Mushroom potato puree (think dried-mushrooms pureed into mashed potatoes) came from my old chef Lenny Russo's cookbook. It's one of the more interesting mushroom recipes I've made.
Over the course of the project, photographer Tom Thulen and I would work off a list of dishes from different sections each week, chosen by the publisher. Mashed potatoes with mushrooms were on the list, and I was excited to make them.
The original recipe called for mushroom duxelles, but I thought that making a really strong one with a thick puree of dried wild mushrooms could be really good.
How to make it
To make the mushroom-lovers version here, you infuse the dried wild mushrooms into a bunch of cream and butter, puree, then use it to flavor some freshly cooked and rice potatoes.
It's ultra rich and filled with black trumpet flavor. It'll be good anywhere you'd have mashed potatoes, but especially with meat, preferably roasted.
Use a ricer
You must use a ricer here. A foodmill will ruin a puree of potatoes, activating the potato starch and making them feel like glue in your mouth.
Types of mushrooms to use
Feel free to use your favorite dried wild mushrooms here. Dried chanterelles are a good alternative for black trumpets and keep the light color of the potatoes. Other strongly flavored mushrooms like porcini would be good too.
If you want to use fresh mushrooms there's notes on that in the recipe. If you have to use cultivated mushrooms, reach for shiitakes before something like baby bellas or white button mushrooms.
Black Trumpet Potato Puree
- 1 potato ricer or food mill
- 1 large mixing bowl
- 1 blender or food processor
- 40 oz russet potatoes or yukon golds
- 1 oz dried black trumpets mushrooms
- 1.5 cups water
- 1 cup heavy cream
- 1 small shallot 2 oz
- 1 large clove garlic grated or minced
- 1 teaspoon salt plus more to taste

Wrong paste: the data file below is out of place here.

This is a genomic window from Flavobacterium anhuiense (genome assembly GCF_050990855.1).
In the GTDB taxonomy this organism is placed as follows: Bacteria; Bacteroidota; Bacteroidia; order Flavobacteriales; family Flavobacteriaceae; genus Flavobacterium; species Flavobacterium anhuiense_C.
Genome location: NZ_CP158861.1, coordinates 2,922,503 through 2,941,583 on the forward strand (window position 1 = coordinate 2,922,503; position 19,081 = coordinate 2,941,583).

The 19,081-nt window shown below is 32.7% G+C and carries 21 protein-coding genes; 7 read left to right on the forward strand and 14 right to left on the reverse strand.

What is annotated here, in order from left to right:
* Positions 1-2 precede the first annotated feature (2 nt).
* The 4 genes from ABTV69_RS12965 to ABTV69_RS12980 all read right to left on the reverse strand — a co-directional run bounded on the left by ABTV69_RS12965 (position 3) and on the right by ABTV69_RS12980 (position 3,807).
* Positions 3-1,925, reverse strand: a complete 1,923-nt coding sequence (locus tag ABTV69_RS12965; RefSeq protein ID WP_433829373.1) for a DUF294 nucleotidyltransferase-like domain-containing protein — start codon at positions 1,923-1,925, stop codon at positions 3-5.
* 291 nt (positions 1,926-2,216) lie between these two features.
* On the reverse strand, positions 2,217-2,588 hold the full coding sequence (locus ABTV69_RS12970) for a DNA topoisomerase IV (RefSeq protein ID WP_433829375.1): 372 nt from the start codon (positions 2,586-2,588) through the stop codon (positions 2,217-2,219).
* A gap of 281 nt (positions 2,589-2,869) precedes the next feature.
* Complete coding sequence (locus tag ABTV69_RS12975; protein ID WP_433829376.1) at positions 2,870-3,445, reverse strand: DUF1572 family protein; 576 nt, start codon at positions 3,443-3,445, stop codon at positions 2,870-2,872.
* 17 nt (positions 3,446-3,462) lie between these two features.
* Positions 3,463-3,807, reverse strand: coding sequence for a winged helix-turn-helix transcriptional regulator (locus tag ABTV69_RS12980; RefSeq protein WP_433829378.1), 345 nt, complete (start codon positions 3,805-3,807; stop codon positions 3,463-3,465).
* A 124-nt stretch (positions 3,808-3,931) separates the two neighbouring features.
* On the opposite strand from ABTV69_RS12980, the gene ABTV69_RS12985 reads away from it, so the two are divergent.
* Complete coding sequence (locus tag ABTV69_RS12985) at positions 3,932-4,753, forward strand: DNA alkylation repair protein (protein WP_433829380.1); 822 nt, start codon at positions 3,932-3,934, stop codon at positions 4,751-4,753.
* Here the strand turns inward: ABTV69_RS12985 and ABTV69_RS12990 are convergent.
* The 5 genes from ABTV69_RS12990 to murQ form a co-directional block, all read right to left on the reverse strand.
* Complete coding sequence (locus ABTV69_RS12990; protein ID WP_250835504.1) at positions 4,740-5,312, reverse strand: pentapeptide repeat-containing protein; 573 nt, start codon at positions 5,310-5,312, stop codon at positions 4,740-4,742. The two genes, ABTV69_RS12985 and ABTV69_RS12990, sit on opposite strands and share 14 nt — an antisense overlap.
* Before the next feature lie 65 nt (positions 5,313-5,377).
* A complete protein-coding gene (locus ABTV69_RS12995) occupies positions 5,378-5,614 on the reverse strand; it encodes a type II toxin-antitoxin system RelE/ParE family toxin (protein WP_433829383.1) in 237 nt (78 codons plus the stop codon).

- 4 oz unsalted butter or extra virgin olive oil
- Fresh slices chives or green onions to garnish
- Cover the mushrooms with the water and rehydrate for 15 minutes.
- Peel the potatoes and cut into 1 inch pieces. Boil the potatoes in a large pot of lightly salted water until just tender, drain very well and pass through a food mill into a mixing bowl while still hot. Cover the bowl with cling film and put in a warm place until needed.
- Meanwhile, swish the mushrooms to remove grit, then lift the mushrooms out of the water. Strain the liquid, discarding the last tablespoon of liquid with any grit. Reserve the mushrooms and liquid separately.
- Sweat the shallots, (grate the garlic into the pan now), in 2 tablespoons of the butter until translucent, then add the mushrooms and sweat for a few minutes more.
- Add the black trumpet liquid and reduce until the pan is nearly dry. Add the cream and salt, bring to a simmer. Turn down the heat and reduce for 5 minutes more on medium-low.
- Pour the trumpet cream into a blender like a vitamix, or a food processor in a pinch. Puree until very smooth, scraping down the sides if needed. Drop in the butter at the end.
- Pour the mushroom cream into the hot riced potatoes, combine, season to taste with salt. Adjust to your desired consistency by adding a splash of hot cream or sour cream if it's thick.
Nice riff on mushroom potato purée, and thanks for giving my cookbook a plug as well for mrntioning me in the same sentence as Robuchon. Also, my book is quite beautiful with no small thanks to you and Tom Thulen as well as the stunning artwork of George Morrison.
No prob boss!